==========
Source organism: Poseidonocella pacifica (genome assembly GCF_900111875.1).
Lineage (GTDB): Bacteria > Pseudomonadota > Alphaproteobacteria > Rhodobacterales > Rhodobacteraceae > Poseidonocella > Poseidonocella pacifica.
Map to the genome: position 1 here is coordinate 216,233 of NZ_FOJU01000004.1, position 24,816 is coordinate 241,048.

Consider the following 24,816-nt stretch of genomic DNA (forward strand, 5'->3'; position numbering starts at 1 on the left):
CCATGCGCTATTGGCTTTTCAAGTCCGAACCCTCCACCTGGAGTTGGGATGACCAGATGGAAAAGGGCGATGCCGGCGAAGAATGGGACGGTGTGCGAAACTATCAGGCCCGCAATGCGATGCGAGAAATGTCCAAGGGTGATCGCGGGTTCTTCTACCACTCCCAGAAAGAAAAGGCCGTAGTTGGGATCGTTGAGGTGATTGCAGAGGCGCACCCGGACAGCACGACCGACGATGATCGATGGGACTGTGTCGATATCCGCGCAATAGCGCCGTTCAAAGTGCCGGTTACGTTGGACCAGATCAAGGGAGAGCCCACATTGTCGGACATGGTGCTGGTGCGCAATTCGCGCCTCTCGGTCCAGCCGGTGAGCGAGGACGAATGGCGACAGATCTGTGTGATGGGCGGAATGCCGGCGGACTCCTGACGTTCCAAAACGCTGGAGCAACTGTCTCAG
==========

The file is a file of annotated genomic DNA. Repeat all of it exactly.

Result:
Source organism: Poseidonocella pacifica (genome assembly GCF_900111875.1).
Lineage (GTDB): Bacteria > Pseudomonadota > Alphaproteobacteria > Rhodobacterales > Rhodobacteraceae > Poseidonocella > Poseidonocella pacifica.
Map to the genome: position 1 here is coordinate 216,233 of NZ_FOJU01000004.1, position 24,816 is coordinate 241,048.

Consider the following 24,816-nt stretch of genomic DNA (forward strand, 5'->3'; position numbering starts at 1 on the left):
CCATGCGCTATTGGCTTTTCAAGTCCGAACCCTCCACCTGGAGTTGGGATGACCAGATGGAAAAGGGCGATGCCGGCGAAGAATGGGACGGTGTGCGAAACTATCAGGCCCGCAATGCGATGCGAGAAATGTCCAAGGGTGATCGCGGGTTCTTCTACCACTCCCAGAAAGAAAAGGCCGTAGTTGGGATCGTTGAGGTGATTGCAGAGGCGCACCCGGACAGCACGACCGACGATGATCGATGGGACTGTGTCGATATCCGCGCAATAGCGCCGTTCAAAGTGCCGGTTACGTTGGACCAGATCAAGGGAGAGCCCACATTGTCGGACATGGTGCTGGTGCGCAATTCGCGCCTCTCGGTCCAGCCGGTGAGCGAGGACGAATGGCGACAGATCTGTGTGATGGGCGGAATGCCGGCGGACTCCTGACGTTCCAAAACGCTGGAGCAACTGTCTCAG